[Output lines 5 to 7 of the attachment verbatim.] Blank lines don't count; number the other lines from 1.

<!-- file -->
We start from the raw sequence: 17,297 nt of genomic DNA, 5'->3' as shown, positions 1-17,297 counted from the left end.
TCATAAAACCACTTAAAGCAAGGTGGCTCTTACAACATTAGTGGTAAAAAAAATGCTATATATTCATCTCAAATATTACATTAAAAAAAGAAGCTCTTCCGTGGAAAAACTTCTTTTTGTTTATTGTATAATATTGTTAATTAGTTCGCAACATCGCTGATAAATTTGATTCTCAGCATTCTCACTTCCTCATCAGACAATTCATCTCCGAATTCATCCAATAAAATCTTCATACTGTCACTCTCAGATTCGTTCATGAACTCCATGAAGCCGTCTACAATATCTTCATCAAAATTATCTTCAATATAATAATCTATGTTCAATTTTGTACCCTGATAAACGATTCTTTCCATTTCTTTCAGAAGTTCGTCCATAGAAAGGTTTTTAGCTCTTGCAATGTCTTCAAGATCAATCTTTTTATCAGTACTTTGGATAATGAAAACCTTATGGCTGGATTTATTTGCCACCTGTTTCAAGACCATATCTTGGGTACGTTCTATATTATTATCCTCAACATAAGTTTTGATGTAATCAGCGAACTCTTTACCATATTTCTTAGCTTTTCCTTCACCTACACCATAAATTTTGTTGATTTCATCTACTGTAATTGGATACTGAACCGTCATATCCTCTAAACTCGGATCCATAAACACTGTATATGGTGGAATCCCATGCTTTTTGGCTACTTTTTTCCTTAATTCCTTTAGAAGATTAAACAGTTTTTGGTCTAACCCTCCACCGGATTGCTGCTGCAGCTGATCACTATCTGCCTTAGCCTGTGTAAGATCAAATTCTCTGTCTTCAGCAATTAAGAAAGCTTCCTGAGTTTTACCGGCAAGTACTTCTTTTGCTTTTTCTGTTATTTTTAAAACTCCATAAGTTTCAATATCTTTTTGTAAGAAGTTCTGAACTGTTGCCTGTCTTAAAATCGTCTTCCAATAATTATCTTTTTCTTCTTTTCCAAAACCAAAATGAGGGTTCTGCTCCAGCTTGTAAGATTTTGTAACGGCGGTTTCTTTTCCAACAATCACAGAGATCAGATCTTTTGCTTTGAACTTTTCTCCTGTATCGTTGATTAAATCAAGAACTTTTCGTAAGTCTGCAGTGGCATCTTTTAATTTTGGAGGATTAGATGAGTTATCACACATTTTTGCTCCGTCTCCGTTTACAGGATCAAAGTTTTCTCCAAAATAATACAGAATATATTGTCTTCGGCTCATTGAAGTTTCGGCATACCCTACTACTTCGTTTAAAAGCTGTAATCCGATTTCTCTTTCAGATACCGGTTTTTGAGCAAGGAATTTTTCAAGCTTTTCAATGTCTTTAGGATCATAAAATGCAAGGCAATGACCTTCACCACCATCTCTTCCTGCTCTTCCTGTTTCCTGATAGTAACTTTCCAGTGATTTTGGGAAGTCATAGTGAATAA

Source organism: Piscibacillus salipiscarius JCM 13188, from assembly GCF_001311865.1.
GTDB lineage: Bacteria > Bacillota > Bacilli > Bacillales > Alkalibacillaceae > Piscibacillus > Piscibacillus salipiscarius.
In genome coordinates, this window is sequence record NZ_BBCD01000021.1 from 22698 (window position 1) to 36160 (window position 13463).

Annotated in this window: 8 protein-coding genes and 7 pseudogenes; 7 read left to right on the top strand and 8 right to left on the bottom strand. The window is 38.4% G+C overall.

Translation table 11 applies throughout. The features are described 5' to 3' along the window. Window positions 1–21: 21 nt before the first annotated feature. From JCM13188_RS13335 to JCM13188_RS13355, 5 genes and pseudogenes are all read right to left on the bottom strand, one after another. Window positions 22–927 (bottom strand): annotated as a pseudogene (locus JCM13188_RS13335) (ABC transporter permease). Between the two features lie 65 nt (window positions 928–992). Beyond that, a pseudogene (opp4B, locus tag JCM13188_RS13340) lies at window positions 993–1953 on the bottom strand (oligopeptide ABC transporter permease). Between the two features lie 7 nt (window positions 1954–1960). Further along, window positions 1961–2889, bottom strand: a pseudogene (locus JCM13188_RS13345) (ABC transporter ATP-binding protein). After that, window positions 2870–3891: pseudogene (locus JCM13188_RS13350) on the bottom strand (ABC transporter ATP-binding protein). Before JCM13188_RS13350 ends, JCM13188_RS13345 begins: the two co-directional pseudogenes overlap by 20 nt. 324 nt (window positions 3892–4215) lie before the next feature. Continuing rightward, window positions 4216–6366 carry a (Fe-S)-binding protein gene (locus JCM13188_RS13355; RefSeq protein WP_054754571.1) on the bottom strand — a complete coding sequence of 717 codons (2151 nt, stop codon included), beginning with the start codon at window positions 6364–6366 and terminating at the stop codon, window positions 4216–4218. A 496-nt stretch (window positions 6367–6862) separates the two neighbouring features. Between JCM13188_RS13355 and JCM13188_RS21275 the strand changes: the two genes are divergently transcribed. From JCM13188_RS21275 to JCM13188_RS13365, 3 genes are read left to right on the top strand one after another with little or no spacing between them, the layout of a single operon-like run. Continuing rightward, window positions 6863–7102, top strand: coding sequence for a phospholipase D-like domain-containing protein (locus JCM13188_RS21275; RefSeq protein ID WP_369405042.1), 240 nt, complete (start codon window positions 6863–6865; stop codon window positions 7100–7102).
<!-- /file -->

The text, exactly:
In genome coordinates, this window is sequence record NZ_BBCD01000021.1 from 22698 (window position 1) to 36160 (window position 13463).

Annotated in this window: 8 protein-coding genes and 7 pseudogenes; 7 read left to right on the top strand and 8 right to left on the bottom strand. The window is 38.4% G+C overall.

Translation table 11 applies throughout. The features are described 5' to 3' along the window. Window positions 1–21: 21 nt before the first annotated feature. From JCM13188_RS13335 to JCM13188_RS13355, 5 genes and pseudogenes are all read right to left on the bottom strand, one after another. Window positions 22–927 (bottom strand): annotated as a pseudogene (locus JCM13188_RS13335) (ABC transporter permease). Between the two features lie 65 nt (window positions 928–992). Beyond that, a pseudogene (opp4B, locus tag JCM13188_RS13340) lies at window positions 993–1953 on the bottom strand (oligopeptide ABC transporter permease). Between the two features lie 7 nt (window positions 1954–1960). Further along, window positions 1961–2889, bottom strand: a pseudogene (locus JCM13188_RS13345) (ABC transporter ATP-binding protein). After that, window positions 2870–3891: pseudogene (locus JCM13188_RS13350) on the bottom strand (ABC transporter ATP-binding protein). Before JCM13188_RS13350 ends, JCM13188_RS13345 begins: the two co-directional pseudogenes overlap by 20 nt. 324 nt (window positions 3892–4215) lie before the next feature. Continuing rightward, window positions 4216–6366 carry a (Fe-S)-binding protein gene (locus JCM13188_RS13355; RefSeq protein WP_054754571.1) on the bottom strand — a complete coding sequence of 717 codons (2151 nt, stop codon included), beginning with the start codon at window positions 6364–6366 and terminating at the stop codon, window positions 4216–4218. A 496-nt stretch (window positions 6367–6862) separates the two neighbouring features. Between JCM13188_RS13355 and JCM13188_RS21275 the strand changes: the two genes are divergently transcribed. From JCM13188_RS21275 to JCM13188_RS13365, 3 genes are read left to right on the top strand one after another with little or no spacing between them, the layout of a single operon-like run. Continuing rightward, window positions 6863–7102, top strand: coding sequence for a phospholipase D-like domain-containing protein (locus JCM13188_RS21275; RefSeq protein ID WP_369405042.1), 240 nt, complete (start codon window positions 6863–6865; stop codon window positions 7100–7102).